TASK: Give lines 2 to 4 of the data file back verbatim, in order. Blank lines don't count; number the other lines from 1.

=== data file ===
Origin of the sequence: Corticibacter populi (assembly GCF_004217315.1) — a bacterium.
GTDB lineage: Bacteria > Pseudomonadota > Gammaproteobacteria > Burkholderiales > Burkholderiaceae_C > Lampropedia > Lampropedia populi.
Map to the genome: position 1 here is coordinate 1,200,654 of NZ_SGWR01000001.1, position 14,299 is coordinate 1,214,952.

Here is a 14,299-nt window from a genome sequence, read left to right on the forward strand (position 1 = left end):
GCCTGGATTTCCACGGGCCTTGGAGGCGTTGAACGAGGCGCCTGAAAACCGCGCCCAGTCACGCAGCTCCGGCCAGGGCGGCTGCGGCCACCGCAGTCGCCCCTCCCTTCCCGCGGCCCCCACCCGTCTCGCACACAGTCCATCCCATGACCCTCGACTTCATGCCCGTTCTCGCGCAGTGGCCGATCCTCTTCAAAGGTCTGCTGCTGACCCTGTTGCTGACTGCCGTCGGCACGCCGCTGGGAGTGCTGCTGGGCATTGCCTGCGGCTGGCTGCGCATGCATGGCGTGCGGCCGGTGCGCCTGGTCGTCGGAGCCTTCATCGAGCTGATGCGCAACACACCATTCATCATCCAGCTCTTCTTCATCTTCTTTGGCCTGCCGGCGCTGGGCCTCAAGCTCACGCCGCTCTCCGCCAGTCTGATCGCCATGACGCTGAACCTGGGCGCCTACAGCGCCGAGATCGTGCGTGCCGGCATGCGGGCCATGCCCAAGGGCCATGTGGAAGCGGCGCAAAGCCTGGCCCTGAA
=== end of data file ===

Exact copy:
GTDB lineage: Bacteria > Pseudomonadota > Gammaproteobacteria > Burkholderiales > Burkholderiaceae_C > Lampropedia > Lampropedia populi.
Map to the genome: position 1 here is coordinate 1,200,654 of NZ_SGWR01000001.1, position 14,299 is coordinate 1,214,952.

Here is a 14,299-nt window from a genome sequence, read left to right on the forward strand (position 1 = left end):